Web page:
Can I delay buying a house in the current market?
Typically, your financial circumstances and current living situation provide the most insight into your ability to delay purchasing a home. Interest rates have risen, so while home prices may drop, the borrowing costs are higher. This makes finding the right home at the right price even more important, and unfortunately, that can take a significant amount of time.
While rates are high and home prices are falling, delaying a purchase could prove beneficial if interest rates start dropping. However, many home buyers refinance their mortgages when rates eventually drop.
If your lease expires soon and you want to explore ownership rather than rentals, you may want to discuss a month-to-month option with your landlord. This can provide you flexibility to continue house shopping, without being locked into an annual lease.
Am I ready to buy a home in the current market?
If you want to move forward with a home purchase, review your financial situation and the expected monthly and annual costs of your purchase, including the anticipated taxes and insurance costs. Unless you plan to make an all-cash offer, you will have to determine your maximum down payment, maximum monthly payment, credit score, and debt-to-income ratio.
You no longer necessarily have to put 20% down on the purchase price for a home. That said, the more you can pay upfront, the better deal you can get from a mortgage lender. If you plan on selling your current home, you can put the equity towards the new purchase. You might also be able to use your 401(k) to buy a house.
A larger down payment could also lower interest rates and eliminate private mortgage insurance. If you have the money available for a down payment of 20% or more, buying a home when rates are high and the demand is lower can be good. After all, you can always refinance later when interest rates go back down.
Your credit score can impact the interest rates offered on a mortgage or whether you even qualify for a mortgage at all. If you have a low credit score, you may want to focus on improving it before buying a home. You can enter the market later when you qualify for lower rates.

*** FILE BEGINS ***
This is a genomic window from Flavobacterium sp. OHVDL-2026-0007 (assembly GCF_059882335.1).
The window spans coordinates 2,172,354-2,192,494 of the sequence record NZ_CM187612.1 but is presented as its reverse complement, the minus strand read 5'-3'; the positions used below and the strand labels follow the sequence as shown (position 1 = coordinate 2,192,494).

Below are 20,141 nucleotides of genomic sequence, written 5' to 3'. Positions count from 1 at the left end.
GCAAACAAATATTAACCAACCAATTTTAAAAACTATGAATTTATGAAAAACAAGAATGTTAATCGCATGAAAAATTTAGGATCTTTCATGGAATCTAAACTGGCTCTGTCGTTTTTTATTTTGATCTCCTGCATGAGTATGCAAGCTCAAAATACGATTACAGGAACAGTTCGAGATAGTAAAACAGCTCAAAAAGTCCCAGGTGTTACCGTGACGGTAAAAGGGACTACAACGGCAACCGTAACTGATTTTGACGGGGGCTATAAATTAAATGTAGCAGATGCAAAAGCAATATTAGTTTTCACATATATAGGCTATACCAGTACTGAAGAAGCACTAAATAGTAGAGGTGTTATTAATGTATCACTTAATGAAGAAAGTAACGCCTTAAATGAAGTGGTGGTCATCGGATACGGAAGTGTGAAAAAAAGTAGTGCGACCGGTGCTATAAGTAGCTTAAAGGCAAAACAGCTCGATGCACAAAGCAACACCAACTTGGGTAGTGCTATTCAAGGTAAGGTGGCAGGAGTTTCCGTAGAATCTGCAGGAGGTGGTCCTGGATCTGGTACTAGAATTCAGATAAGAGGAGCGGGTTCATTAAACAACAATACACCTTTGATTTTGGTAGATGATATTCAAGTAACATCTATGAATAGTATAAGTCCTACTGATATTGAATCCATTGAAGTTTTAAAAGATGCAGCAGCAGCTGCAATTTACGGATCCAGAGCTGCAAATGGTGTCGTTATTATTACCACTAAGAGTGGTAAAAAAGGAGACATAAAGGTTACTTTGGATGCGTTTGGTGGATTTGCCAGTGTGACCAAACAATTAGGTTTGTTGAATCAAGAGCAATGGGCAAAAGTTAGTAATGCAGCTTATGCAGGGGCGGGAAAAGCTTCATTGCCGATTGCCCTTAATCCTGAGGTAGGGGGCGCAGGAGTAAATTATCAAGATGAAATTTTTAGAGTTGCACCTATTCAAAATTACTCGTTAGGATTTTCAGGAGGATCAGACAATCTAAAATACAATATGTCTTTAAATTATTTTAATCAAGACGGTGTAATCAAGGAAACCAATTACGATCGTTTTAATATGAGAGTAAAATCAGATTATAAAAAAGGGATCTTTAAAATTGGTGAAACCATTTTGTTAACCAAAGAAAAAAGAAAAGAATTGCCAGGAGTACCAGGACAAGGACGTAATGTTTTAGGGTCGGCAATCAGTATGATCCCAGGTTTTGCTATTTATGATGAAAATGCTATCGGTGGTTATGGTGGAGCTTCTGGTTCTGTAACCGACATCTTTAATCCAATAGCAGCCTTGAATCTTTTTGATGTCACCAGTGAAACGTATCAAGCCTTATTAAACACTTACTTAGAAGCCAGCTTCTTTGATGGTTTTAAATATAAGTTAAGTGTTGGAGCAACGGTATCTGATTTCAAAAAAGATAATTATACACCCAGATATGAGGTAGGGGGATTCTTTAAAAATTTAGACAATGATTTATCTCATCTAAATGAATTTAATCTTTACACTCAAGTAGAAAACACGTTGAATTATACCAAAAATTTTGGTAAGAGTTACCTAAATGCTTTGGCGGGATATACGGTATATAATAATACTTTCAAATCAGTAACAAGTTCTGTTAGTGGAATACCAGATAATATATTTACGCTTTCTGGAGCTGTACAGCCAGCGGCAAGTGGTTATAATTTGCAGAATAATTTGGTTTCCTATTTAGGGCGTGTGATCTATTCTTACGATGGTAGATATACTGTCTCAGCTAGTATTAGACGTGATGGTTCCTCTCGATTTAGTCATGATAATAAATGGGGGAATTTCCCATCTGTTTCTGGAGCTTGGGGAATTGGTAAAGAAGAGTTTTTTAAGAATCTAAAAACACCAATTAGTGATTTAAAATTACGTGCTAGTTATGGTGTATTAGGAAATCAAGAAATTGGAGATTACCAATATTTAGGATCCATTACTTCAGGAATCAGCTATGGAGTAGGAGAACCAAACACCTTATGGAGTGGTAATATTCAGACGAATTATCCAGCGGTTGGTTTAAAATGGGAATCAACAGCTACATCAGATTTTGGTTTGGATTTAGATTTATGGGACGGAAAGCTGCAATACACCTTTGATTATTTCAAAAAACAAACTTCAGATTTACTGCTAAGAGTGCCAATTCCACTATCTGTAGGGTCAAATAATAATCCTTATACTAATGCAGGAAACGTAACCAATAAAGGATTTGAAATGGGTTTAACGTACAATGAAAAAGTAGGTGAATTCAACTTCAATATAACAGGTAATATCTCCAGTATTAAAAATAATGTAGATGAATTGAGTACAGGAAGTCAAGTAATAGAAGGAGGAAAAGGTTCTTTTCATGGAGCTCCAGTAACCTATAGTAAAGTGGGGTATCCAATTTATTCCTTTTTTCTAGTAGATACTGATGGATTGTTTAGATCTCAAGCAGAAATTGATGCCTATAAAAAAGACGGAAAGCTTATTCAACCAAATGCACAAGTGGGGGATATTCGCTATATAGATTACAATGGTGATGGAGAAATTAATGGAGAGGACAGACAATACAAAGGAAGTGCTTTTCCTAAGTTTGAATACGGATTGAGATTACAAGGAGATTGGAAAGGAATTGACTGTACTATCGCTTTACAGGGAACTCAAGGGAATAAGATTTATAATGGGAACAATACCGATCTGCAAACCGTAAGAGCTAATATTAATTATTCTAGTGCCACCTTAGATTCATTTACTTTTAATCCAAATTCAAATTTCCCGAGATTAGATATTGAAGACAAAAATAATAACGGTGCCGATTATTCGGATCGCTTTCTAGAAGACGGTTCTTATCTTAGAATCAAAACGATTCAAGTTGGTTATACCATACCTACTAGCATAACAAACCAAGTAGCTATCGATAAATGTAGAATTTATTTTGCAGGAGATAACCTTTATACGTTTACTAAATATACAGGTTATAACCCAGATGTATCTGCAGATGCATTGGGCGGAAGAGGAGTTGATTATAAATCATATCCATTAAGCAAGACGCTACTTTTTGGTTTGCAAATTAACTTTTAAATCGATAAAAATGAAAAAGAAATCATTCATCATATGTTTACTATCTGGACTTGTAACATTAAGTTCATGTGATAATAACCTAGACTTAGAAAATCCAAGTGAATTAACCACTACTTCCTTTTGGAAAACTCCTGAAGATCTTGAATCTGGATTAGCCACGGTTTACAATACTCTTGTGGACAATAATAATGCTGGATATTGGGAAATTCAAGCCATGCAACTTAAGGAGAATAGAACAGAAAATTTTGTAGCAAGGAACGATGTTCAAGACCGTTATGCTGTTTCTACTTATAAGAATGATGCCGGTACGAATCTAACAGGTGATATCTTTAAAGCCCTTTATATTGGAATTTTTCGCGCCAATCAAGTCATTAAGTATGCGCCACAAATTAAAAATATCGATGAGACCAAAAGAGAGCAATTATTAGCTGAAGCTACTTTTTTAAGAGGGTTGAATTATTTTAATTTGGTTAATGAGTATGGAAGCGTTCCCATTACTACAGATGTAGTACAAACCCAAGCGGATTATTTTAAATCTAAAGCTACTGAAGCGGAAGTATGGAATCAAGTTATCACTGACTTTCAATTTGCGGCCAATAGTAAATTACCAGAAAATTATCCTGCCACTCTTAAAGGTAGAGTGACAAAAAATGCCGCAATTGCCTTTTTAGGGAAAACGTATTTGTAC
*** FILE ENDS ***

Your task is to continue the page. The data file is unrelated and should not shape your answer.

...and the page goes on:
This is the ratio of your monthly debt payments to monthly income. If you pay $1,000 each month for credit cards, student loans, and other debts, and your monthly income is $3,000, your debt-to-income ratio (DTI) is 33%. Many mortgage lenders require a DTI of less than 36% while others cap eligibility at 45% for certain loans. The lower your DTI, the better your loan terms. You can reduce your DTI by paying down debt or increasing income.
If you find a house that you love, use a Home Purchase Worksheet to determine whether it is in your budget.
Will I risk rate hikes and inflated home sales prices by waiting?
Historically, interest rates like today’s do not last forever. That said, it is challenging to anticipate what the Federal Reserve will do next. If you wait to buy a home, you risk even higher mortgage interest rates.
The trends seem to be “higher for longer,” at least based on recent activity in the real estate market. Housing prices are slowly leveling off, though, so it is possible that prices will remain fairly stable over the coming year. If demand does not increase, rates may decrease.
How do I navigate my local market?
No one knows how long high interest rates and home prices will last, but there are experts who know your local market that you can turn to. Real estate professionals can tell you about the home-buying process in your area, and may know more details about the comparable properties in your market.
If you have questions about your local market, you may want to consider talking to:
- Real estate agents that can advise you about trends in housing prices and interest rates, while helping you find your dream home.
- A real estate lawyer can answer legal questions, inform you about rights, risks, and obligations, while also preparing important legal documents for you.
- Financial professionals can set you up to be ready for a home purchase by helping you establish a budget, find the best mortgage terms, and develop a financial plan for your purchase.
If you have legal questions about buying a home, reach out to a Rocket Lawyer network attorney for affordable legal advice. If you need tax help, Rocket Lawyer can now match you with a tax pro for affordable and convenient tax filing services. Don't do your taxes™ – Let us do them for you.
This article contains general legal information and does not contain legal advice. Rocket Lawyer is not a law firm or a substitute for an attorney or law firm. The law is complex and changes often. For legal advice, please ask a lawyer.